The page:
The Datsun 240Z (Fairlady) was the second generation of a Datsun (Nissan) sports car. The first was the Nissan 1500/1600/2000 Roadster, produced from 1961 until 1970 when the Roadster was replaced by its successor the 240Z. The Roadster also called the Datsun Fairlady in certain markets, for example the home Japanese market. Despite looking confusingly similar to the MGB, the Roadster was actually introduced several months before the 1962 introduction of the MGB–and was not a Japanese clone of the MGB, as some had thought.
Yutaka Katayama, (famously know as “Mr. K”), while president of Nissan America, where Nissan automobiles were marketed as “Datsun” cars, saw the need for an affordable sports car for the US market and internationally, to be developed from the Nisan corporate parts bin to be competitive with European and Italian medium priced sports cars.
The completed project, the 130 bhp 2.0 liter Nissan Z car, went on sale in Japan in October 1969 as the Fairlady Z. Other more exotic DOHC versions were additionally developed for the home market.
Quickly an export version for the US market (price $3526 US) using a 2.4 liter version of the SOHC inline six was developed with twin Hitachi carburetors yielding 151 bhp, SAE gross. This is the US export model tested in the Road & Track article of April 1970.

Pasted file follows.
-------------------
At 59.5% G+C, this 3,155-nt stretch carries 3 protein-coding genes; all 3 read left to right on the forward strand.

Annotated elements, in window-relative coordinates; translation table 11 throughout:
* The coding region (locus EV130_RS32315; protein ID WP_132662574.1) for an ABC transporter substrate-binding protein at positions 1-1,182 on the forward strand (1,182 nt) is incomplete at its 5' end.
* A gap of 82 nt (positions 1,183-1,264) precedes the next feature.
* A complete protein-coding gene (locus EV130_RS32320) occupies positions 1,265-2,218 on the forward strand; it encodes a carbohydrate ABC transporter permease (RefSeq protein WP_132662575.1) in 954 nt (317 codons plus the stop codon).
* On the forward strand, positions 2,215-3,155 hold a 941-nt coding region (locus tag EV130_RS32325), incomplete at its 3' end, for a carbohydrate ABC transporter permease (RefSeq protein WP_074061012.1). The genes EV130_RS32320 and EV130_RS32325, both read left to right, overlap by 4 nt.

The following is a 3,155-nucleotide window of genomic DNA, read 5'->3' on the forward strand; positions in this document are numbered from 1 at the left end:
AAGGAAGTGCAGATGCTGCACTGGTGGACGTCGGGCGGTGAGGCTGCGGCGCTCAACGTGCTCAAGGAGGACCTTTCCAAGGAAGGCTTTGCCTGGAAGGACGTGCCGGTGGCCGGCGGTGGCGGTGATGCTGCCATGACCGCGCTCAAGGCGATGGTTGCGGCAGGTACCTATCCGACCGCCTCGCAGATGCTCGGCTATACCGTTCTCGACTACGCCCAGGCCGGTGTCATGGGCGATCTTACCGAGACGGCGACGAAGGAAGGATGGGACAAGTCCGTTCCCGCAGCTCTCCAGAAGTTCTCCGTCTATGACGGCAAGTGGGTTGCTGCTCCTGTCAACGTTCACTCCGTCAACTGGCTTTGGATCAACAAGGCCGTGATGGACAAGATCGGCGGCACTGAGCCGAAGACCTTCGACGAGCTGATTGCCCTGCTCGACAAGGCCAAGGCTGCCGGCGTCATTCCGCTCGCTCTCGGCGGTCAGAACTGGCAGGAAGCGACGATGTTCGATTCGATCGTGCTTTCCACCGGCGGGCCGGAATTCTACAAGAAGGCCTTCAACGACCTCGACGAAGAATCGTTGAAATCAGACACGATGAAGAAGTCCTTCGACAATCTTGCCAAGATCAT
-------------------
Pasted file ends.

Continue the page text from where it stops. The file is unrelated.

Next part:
Interestingly in the same R&T issue was the test of the newly introduced 1.7 liter 85 bhp four cylinder Porsche 914 (list price $3595, but with an “as test price of $4047 “with limited options–but not as completely optioned to the standard amenity level of the standard 240Z). R&T described the 914 as “disappointing”, and the Datsun Z-car was described a setting “new standards in performance and elegance for medium-priced 2-seat GT cars.”
Mr. K hit his design objectives with the Z car, and simultaneously upended the sports car market in the USA, eventually putting the European manufacturers into a continual retreat from the medium priced sports car market.
Interestingly this following Porsche 911 ad was placed to the left, next to the front page of the Datsun 240Z R&T article. Funny that the title, “The Almost Perfect Car”, could be applicable to the Datsun 240Z, especially at Z’s price( $3526)compared to that of the 1970 911 ( Base, 125 bph, 4 speed 911T, at $6,430 list, and the higher level 180 bph 911S,at $8,675). At least with the 911 the purchaser wouldn’t suffer the stigma of a “lower price”–as if that stigma really mattered to most. the Z was a performance bargain even compared to the 911.